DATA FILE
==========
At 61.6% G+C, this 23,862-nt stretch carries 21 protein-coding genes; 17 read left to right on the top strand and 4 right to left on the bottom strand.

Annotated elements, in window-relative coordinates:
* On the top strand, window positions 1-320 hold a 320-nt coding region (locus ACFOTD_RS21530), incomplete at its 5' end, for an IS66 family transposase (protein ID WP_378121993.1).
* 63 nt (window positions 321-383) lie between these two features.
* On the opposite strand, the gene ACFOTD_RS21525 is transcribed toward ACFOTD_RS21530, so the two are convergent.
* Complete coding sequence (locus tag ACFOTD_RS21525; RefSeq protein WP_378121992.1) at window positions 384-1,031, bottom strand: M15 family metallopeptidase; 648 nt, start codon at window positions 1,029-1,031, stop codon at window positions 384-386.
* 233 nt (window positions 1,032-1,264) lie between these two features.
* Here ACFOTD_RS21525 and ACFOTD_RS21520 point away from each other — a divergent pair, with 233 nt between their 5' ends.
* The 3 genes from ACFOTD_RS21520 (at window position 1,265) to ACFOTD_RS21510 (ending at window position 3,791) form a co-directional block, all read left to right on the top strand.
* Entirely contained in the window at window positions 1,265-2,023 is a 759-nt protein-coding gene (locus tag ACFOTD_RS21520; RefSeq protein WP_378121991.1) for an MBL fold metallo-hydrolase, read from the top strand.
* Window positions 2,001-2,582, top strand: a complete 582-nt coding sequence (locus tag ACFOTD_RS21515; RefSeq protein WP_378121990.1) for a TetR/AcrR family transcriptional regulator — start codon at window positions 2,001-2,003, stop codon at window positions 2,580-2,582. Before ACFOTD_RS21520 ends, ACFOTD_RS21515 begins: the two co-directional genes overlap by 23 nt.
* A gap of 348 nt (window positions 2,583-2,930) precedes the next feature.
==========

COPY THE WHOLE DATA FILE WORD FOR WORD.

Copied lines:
At 61.6% G+C, this 23,862-nt stretch carries 21 protein-coding genes; 17 read left to right on the top strand and 4 right to left on the bottom strand.

Annotated elements, in window-relative coordinates:
* On the top strand, window positions 1-320 hold a 320-nt coding region (locus ACFOTD_RS21530), incomplete at its 5' end, for an IS66 family transposase (protein ID WP_378121993.1).
* 63 nt (window positions 321-383) lie between these two features.
* On the opposite strand, the gene ACFOTD_RS21525 is transcribed toward ACFOTD_RS21530, so the two are convergent.
* Complete coding sequence (locus tag ACFOTD_RS21525; RefSeq protein WP_378121992.1) at window positions 384-1,031, bottom strand: M15 family metallopeptidase; 648 nt, start codon at window positions 1,029-1,031, stop codon at window positions 384-386.
* 233 nt (window positions 1,032-1,264) lie between these two features.
* Here ACFOTD_RS21525 and ACFOTD_RS21520 point away from each other — a divergent pair, with 233 nt between their 5' ends.
* The 3 genes from ACFOTD_RS21520 (at window position 1,265) to ACFOTD_RS21510 (ending at window position 3,791) form a co-directional block, all read left to right on the top strand.
* Entirely contained in the window at window positions 1,265-2,023 is a 759-nt protein-coding gene (locus tag ACFOTD_RS21520; RefSeq protein WP_378121991.1) for an MBL fold metallo-hydrolase, read from the top strand.
* Window positions 2,001-2,582, top strand: a complete 582-nt coding sequence (locus tag ACFOTD_RS21515; RefSeq protein WP_378121990.1) for a TetR/AcrR family transcriptional regulator — start codon at window positions 2,001-2,003, stop codon at window positions 2,580-2,582. Before ACFOTD_RS21520 ends, ACFOTD_RS21515 begins: the two co-directional genes overlap by 23 nt.
* A gap of 348 nt (window positions 2,583-2,930) precedes the next feature.